It is thus straightforward to register the company, and most people probably believe that there is no significant risk associated with running the business. If you want to start and register a sole proprietorship, then you need to:
- Go to www.virk.dk, where you must find and follow the instructions under “Start a business”
- Log in with NemID (requires a Danish social security number – CVR number)
- Choose a Sole proprietorship
- Answer the questions that appear on the page about information regarding, for example, name, address, VAT registration, payroll registration, industry code etc.
Once you have filled in the form correctly and clicked OK, you are the business owner and have made the entrepreneurial dream come true.
Most people can start their own business at short notice and without difficulty. However, there are certain exceptions. If you are unemployed and on unemployment support, you cannot. The same applies if you receive cash benefits from the municipality. Both the unemployment insurance fund and the municipality require that in order for you to receive financial support, you need to be available for the labour market. This is not the case if you use your time starting up a business. On the other hand, if you receive SU or no public support, you can, in turn, calmly set up your own business.
If you do, then, of course, you are also interested in getting paid for your hard work. You pay your salary from the company to yourself, and your profit in the company corresponds to your salary before tax. Approximately one-half of the company’s profits typically go to SKAT.
If you need help with your sole proprietorship, you are more than welcome to contact us.
Personally owned small business (PMV):
PMV status is an opportunity for small personally owned companies with a turnover of less than DKK 50,000.00 per year. These companies do not have a duty to register with the Danish Business Authority, but they can choose to do so and get a CVR number and thus a digital identity. It will be necessary for companies to have a CVR number in many contexts. E.g. when making certain reports to authorities or if the company needs a digital employee signature.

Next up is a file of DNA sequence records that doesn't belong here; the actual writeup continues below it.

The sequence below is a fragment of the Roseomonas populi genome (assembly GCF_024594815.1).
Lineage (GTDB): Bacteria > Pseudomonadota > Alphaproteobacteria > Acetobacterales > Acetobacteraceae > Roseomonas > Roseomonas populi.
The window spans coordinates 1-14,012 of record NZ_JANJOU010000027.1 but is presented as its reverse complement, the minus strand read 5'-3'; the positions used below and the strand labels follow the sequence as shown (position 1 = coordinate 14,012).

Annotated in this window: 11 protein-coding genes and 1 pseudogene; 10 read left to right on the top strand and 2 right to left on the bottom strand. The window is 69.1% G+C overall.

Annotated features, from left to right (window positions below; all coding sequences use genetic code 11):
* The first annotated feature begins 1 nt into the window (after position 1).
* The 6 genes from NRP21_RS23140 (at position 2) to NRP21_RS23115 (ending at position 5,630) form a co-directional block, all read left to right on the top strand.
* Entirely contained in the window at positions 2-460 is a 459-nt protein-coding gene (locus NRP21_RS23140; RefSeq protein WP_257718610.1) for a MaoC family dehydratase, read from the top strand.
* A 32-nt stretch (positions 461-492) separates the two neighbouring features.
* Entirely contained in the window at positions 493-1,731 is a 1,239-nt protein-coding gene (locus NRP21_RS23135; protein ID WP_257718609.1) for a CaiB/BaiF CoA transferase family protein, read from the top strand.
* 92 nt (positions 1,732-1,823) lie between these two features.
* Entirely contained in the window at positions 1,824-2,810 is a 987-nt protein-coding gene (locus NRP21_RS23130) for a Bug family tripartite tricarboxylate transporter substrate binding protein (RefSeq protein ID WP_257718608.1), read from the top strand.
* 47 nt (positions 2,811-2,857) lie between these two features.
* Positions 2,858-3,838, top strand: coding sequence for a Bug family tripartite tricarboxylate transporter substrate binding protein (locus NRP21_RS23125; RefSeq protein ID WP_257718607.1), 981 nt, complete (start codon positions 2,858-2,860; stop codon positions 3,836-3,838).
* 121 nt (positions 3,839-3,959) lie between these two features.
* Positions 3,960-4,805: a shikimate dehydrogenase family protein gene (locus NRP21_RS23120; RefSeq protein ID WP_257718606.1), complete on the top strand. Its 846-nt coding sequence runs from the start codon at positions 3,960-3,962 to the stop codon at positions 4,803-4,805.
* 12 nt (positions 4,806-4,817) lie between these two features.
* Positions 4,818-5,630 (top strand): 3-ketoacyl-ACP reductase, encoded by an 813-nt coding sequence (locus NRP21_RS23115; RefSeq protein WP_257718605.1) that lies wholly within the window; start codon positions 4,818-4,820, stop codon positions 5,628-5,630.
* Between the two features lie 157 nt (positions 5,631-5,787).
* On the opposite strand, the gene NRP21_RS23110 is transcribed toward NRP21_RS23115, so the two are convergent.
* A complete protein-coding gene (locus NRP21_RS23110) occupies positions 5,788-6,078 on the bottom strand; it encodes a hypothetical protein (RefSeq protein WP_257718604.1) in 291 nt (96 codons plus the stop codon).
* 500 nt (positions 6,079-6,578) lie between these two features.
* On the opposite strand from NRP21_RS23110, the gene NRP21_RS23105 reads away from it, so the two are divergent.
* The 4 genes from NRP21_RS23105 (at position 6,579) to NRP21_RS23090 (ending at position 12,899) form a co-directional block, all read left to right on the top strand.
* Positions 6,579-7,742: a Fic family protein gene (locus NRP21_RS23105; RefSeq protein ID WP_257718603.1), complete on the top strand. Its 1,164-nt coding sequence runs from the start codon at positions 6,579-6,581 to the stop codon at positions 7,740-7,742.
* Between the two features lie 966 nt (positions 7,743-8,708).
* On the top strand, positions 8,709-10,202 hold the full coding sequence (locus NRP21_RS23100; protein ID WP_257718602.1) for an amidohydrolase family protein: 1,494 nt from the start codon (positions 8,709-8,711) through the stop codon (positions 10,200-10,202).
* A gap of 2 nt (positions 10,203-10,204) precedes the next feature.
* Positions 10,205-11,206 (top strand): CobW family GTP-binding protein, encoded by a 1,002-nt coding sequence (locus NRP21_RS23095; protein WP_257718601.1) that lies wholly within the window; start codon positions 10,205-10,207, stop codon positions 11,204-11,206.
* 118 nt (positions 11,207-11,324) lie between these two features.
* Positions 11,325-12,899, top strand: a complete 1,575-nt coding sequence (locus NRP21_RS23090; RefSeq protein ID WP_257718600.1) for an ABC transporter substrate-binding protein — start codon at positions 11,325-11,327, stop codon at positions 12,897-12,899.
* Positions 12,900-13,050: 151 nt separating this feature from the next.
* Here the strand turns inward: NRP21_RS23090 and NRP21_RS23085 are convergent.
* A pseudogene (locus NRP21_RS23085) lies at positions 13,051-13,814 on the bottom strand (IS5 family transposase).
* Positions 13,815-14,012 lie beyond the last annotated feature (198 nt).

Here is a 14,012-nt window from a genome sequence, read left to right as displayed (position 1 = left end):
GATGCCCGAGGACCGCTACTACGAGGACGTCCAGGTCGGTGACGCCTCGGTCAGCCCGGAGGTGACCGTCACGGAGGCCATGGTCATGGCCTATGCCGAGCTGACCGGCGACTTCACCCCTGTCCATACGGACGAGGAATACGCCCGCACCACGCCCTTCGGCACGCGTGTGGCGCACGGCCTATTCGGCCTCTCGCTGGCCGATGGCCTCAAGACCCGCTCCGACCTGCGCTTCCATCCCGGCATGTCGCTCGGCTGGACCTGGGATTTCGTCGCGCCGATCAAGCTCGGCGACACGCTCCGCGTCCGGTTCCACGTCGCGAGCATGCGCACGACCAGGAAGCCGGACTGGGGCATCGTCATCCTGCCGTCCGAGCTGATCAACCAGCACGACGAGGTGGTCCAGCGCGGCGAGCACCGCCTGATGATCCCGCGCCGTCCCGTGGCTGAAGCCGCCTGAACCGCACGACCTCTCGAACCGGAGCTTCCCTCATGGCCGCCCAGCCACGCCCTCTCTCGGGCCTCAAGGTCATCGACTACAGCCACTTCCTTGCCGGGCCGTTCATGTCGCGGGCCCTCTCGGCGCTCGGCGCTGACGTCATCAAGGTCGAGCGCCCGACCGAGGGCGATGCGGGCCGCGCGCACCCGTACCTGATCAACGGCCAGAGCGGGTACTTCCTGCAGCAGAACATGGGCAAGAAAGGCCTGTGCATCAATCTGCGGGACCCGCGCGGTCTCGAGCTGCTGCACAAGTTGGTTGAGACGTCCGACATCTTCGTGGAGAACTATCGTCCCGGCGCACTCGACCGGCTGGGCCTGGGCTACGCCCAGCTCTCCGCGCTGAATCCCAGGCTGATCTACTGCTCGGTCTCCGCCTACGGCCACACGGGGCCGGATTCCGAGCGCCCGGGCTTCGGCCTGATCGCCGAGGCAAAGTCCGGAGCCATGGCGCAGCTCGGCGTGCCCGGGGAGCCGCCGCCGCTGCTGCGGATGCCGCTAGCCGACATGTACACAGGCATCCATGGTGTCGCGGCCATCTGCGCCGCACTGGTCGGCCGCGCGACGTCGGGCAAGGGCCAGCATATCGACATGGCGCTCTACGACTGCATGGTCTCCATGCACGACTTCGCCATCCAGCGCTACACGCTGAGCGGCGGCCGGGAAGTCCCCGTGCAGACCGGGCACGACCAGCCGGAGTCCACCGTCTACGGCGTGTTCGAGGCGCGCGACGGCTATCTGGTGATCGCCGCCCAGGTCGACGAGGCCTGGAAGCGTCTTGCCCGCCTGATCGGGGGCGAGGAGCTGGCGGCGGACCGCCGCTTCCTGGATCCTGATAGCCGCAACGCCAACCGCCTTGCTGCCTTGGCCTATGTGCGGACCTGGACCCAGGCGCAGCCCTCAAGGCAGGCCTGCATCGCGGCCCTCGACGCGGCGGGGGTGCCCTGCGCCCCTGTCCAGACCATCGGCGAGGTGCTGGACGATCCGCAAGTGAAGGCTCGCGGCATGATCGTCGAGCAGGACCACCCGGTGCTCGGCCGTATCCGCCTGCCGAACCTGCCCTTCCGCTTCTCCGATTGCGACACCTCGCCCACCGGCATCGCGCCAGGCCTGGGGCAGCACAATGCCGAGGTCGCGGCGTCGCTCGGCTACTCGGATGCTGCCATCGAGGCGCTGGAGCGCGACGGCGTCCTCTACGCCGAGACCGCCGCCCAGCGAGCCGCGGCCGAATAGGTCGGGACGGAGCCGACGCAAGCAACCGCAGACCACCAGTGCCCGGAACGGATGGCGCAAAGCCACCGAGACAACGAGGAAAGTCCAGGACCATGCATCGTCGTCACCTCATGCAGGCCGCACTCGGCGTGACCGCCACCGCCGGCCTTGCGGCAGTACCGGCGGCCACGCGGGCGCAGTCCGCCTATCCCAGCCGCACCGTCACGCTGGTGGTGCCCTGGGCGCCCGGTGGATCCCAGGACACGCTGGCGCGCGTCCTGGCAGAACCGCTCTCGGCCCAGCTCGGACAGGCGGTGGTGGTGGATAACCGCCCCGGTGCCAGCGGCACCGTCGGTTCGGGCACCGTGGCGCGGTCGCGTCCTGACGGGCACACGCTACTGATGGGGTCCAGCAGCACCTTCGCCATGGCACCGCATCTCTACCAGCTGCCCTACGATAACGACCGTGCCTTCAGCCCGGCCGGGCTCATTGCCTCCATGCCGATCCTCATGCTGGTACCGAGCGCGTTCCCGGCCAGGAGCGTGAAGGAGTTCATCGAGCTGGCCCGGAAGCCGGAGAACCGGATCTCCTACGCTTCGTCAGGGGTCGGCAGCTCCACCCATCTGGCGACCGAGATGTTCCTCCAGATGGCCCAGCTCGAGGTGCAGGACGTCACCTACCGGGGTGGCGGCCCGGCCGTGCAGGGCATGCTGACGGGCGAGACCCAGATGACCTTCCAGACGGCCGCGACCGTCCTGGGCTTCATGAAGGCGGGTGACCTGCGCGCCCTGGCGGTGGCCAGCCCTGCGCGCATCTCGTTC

PMV is for the tiny businesses
A personally owned small company, PMV, must have a turnover of less than DKK 50,000.00 per year. It must be held by a person responsible for all decisions in the company and who is financially liable. The profits of a personally owned small business are taxed as personal income. The company must not have employees. It has to be a business – not a hobby business. Typically, a PMV can, e.g. be the small start-up designer, programmer, artist, craftsman, webshop or just a company in the start-up phase and maybe a little uncertain about the turnover and the concept.
PMV was born as a digital company
A PMV must be created digitally, just like a one-person company. All registrations must also be done digitally (which eventually also applies to the capital companies). The personally owned small company is set up on www.virk.dk just like all other business forms.
If the business grows into a sole proprietorship
If the turnover exceeds DKK 50,000.00 annually or just a singly employee is hired, the company can no longer remain registered as a PMV. If this happens, then the company must change status and register as a sole proprietorship, with the obligations that come with it. The company can still keep its CVR number in the event of such a change.
Characteristics of PMVs:
- They have only one owner (personally owned)
- They are not liable for VAT
- They have an annual turnover that would otherwise be VAT-liable of less than DKK 50,000.00
- They have no employees and as such pay no wages
- They have neither imports nor exports from/to countries outside the EU
- They must renew their registration as PMV every three years